Jaw Joint Disorder – or TMJ is a commonly used misnomer for the technical term “temporomandibularjoint disorders”.
TMJ is a very painful problem that occurs when the joint that connects your jaw with your skull becomes loose or “dis-jointed”. It affects the joints involved in opening and closing your mouth (tempomandibular joints). Some have described it as “your worst headache, earache, and toothache combined”. TMJ is also called jaw-joint disorder or temporomandibular disorder (TMD).
Medical scientists don’t really know what causes TMJ because it can include any combination of at least 15 different problems:
- Hormones – women get TMJ far more often than men
- Reheumatoid arthritis
- Lyme disease
- Chronic skin disorder
- Trauma to the joint, hips, back, neck, knees
- A habit of teeth grinding
- A habit of jaw clenching
- Poor posture
- Impact to the chin or jaw bone
Although TMJ is a difficult problem to understand, more than 80 percent of patients get TMJ pain relief on their own once they understand some of the easy home-remedies. If you have tried the home remedies and the pain persists, call us for an evaluation. There are some medical options for TMJ treatment like surgery that may help.
Lockjaw / TMD / TMJ Symptoms
- Has your face been hurting around the neck, jaw-joint area, maybe even the shoulders and around the ear?
- Does it hurt when you speak, laugh or open your mouth wide?
- Does your jaw get “stuck” when your mouth is open or closed?
- Can you hear or feel clicking, popping or grating sounds in the jaw-joint area when you open or close your mouth or when you chew? Sometimes this can be painful, but if your condition is just beginning it may not be painful.
- Do you feel tired in the face?
- Sometimes when you are chewing do you suddenly have an uncomfortable bite as if your upper or lower teeth don’t fit properly in your mouth anymore?
- Do you have swelling on the side of your face, near the jaw-joint?
- Some people can also experience toothaches, TMJ headaches, pain in the neck and upper shoulder area
- You may feel dizzy, have problem hearing or have ringing in your ears (tinnitus).
If you are experiencing any of these symptoms our dentist may be able to help. Give us a call at 519-893-2790.
TMJ Treatment At Home
- Try over-the-counter pain relief medications or anti-inflammatory drugs to relieve muscle pain and swelling.
- Ice packs can help. Put an ice-pack on the sore area of the jaw and temple for ten to fifteen minutes.
- Apply a warm towel to the sore area for five minutes after doing TMJ exercises like gently stretching your jaw muscles in different directions. Be sure to get the exercises approved by your dentist first so you don’t make the condition worse. Start by doing this once or twice a day and gradually build up to several times a day.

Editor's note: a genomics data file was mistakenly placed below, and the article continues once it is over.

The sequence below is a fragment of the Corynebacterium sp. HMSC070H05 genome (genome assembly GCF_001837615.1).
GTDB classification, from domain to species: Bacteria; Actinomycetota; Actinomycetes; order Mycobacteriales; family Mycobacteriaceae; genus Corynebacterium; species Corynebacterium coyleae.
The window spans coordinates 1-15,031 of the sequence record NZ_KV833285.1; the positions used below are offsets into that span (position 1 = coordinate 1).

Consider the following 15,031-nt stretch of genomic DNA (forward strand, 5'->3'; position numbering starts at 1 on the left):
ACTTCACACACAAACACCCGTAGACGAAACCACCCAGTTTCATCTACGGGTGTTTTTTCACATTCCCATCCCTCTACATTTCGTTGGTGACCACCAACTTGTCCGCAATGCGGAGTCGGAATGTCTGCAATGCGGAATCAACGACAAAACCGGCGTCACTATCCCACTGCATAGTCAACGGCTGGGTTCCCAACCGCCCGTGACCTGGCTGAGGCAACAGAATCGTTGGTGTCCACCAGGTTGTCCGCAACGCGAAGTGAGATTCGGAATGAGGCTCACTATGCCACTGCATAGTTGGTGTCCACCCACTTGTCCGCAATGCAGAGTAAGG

- Eat soft foods like yogurt, mashed potatoes, cottage cheese, soup, scrambled eggs, fish, cooked fruits and vegetables, beans, and grains to your menu.
- Cut foods into small pieces so you chew less.
- Skip hard, crunchy foods (like pretzels and raw carrots), chewy foods (like caramels and taffy), and thick or large bites that require you to open wide.
- Avoid extreme jaw movements like yawning, yelling, loud singing or anything that makes you keep your mouth open wide.
- Avoid chewing gum (don’t do things that can make your jaw muscles tired).
- Don’t rest your chin on your hand.
- Don’t hold the phone between your shoulder and ear.
- Practice good posture to reduce neck and facial pain. The February 2000 issue of the Journal of the American Dental Association showed that posture training reduced symptoms by 42% in a group of patients who had suffered for at least six months.
- Keep your teeth slightly apart as often as you can to give your jaw muscles a break.
- If you find yourself unconsciously grinding your teeth, try putting your tongue between your teeth to control clenching or grinding in your waking hours.
- Learn relaxation techniques to help loosen up your jaw.
- Your dentist may be able to suggest physical therapy or massage you can do at home.
What Kind Of TMJ Treatment Can A Dentist Provide?
If your efforts at treating yourself don’t give you enough TMJ pain relief, here are some ways a dentist may be able to help:
- After an evaluation, a dentist may decide to create a special mouthpiece called a “splint”. This can help your jaw muscles to relax. If you clench or grind your teeth at night, a splint can provide relief for tired jaw muscles during sleep.
- The equilibrium in your tooth surface might need a tune-up. A dentist may decide that a permanent realignment or subtle re-shaping of the teeth is necessary.
- An orthodontist may find that moving your teeth or the bony structures in your mouth would provide TMJ pain relief.
- Sometimes TMJ surgery is the only option if all else fails.